MUMBAI, India – A chapel at a Christian college was vandalized in India’s capital on Friday, and the national student union has said it is an attempt to “polarize” the community.
St. Stephen’s College in Delhi was established in 1881 by the Anglican Church and has educated several members of the governing elite of South Asia, including presidents of both India and Pakistan. It is now a constituent college of the University of Delhi.
On Friday, the door to the school’s chapel had the words “Mandir yahi banega” [the temple will be built here] written on it, while a cross on the campus has the words “I am going to hell.”
“Both of the slogans show the utterly disgusting mentality of the person or persons involved in such defacement of structures inside the college premises,” the National Students’ Union of India said in a statement.
“They have tried to polarize the student community on the basis of religion and fake nationalism several times but have failed on every attempt,” the statement continued.
Hindu nationalist associations have targeted Christian schools in the past, demanding they allow Hindu worship in their chapels.
RELATED: Another school in India under threat by Hindu nationalists
Since 2014, India has been ruled by the Hindu-nationalist Bharatiya Janata Party (BJP), which has strong links to the Rashtriya Swayamsevak Sangh (RSS), a militant Hindu nationalist organization.
Incidents of harassment against the small Christian minority have increased over the past few months, with various Christians being detained or arrested for “attempted conversion,” and places of worship being vandalized.
“Though the incident [at St. Stephen’s] is shocking, looking around at the way hate against minorities is encouraged by the powers that be, I am not surprised,” said Father Dominic Emmanuel, the former spokesperson for the Catholic Archdiocese of Delhi.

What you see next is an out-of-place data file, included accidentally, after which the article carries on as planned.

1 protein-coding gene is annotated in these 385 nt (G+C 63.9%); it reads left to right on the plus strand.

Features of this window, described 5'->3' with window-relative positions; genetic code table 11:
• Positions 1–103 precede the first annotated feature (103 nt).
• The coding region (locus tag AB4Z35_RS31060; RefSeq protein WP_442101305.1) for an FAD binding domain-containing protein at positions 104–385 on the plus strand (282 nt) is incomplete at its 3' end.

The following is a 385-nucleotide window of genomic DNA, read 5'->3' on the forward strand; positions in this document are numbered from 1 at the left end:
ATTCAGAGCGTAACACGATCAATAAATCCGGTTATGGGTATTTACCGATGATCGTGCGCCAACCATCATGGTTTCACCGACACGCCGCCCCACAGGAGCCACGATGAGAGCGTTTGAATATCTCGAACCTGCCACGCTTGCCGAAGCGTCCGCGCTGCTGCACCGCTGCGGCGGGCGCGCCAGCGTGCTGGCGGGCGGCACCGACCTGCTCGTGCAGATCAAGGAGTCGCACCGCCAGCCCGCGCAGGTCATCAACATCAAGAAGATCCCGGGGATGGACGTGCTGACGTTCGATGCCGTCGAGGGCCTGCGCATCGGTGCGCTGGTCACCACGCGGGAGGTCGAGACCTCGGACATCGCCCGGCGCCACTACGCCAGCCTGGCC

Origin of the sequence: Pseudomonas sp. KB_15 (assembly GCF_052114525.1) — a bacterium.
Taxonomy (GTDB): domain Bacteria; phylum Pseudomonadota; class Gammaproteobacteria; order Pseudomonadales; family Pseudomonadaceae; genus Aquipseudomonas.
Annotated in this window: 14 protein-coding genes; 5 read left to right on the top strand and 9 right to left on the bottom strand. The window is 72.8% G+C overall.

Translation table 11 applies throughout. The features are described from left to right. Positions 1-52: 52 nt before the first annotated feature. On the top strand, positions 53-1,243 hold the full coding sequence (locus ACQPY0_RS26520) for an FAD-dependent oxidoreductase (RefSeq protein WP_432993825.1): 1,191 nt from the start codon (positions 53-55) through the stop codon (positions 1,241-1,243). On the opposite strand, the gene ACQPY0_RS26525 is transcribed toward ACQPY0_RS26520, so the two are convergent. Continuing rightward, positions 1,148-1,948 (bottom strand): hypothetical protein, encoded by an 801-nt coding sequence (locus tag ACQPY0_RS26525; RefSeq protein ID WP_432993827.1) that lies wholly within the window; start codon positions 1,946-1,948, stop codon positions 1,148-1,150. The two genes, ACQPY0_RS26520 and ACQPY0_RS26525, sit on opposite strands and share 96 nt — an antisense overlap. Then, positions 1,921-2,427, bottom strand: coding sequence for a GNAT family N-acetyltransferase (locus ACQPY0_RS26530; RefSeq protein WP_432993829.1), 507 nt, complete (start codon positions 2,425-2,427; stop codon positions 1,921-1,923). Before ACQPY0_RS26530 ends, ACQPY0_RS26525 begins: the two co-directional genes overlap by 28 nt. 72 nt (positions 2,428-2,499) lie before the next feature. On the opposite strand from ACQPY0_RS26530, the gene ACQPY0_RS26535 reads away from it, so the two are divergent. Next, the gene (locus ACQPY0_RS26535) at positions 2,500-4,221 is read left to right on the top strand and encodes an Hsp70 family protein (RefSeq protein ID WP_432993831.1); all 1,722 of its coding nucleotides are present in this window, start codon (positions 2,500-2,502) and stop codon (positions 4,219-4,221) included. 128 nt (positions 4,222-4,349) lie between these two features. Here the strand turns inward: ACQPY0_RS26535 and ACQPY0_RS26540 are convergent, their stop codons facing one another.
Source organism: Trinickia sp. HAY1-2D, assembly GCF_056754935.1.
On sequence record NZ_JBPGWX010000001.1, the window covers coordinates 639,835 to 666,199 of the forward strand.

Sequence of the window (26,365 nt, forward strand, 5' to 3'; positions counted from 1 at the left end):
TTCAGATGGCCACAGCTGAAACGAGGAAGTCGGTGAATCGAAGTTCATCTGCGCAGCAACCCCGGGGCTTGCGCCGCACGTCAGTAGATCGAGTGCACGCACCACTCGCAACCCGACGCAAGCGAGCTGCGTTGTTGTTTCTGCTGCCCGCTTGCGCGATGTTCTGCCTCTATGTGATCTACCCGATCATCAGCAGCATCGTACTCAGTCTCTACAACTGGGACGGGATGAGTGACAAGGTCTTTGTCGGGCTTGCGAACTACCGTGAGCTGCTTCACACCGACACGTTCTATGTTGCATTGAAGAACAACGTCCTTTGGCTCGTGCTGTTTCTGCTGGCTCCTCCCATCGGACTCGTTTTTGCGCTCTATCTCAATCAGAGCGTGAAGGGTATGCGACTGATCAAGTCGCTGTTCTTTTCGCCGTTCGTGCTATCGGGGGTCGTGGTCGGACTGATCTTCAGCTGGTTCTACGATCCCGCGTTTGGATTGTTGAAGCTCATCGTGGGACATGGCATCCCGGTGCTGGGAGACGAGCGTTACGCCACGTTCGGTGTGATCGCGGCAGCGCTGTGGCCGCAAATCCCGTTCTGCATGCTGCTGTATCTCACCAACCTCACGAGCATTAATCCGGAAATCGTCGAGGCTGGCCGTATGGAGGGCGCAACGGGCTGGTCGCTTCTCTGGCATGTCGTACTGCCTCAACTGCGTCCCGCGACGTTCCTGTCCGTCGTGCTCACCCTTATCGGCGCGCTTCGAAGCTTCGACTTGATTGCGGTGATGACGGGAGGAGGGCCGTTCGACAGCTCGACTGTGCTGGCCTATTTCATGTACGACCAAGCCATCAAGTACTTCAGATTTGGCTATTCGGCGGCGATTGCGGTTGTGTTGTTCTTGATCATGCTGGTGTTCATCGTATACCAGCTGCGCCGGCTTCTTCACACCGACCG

“Their aim of making India a nation for Hindus only requires these kinds of actions. The sad thing is that many of our institutions, both educational and otherwise, have not woken up to this fact,” he told Crux.
“I have appealed to some major superiors that it is high time they start teaching the students clearly about the dangers of such a move and don’t wait till the incidents land on your doorsteps. It is still not late,” Emmanuel said.
However, the former principal of St. Stephens said not to conflate the acts of a “demented soul” with “communal terrorists.”
Writing in the Daily O – an online opinion journal – the Rev. Valson Thampu, who headed the college from 2008-2016, said “Pranks are pranks.”
“Should we really describe this as vandalism’? It really isn’t. The cross on which the person concerned wrote ‘I am going to hell’ is about 50 meters from the chapel door. Now conflate the graffiti on the door of the chapel and the inscription on the cross,” Thampu wrote.
“The demented soul, who prophesizes the conversion of the chapel into a temple, is on his right royal way to hell, within the next 50 meters. Come on, have a heart for this guy!”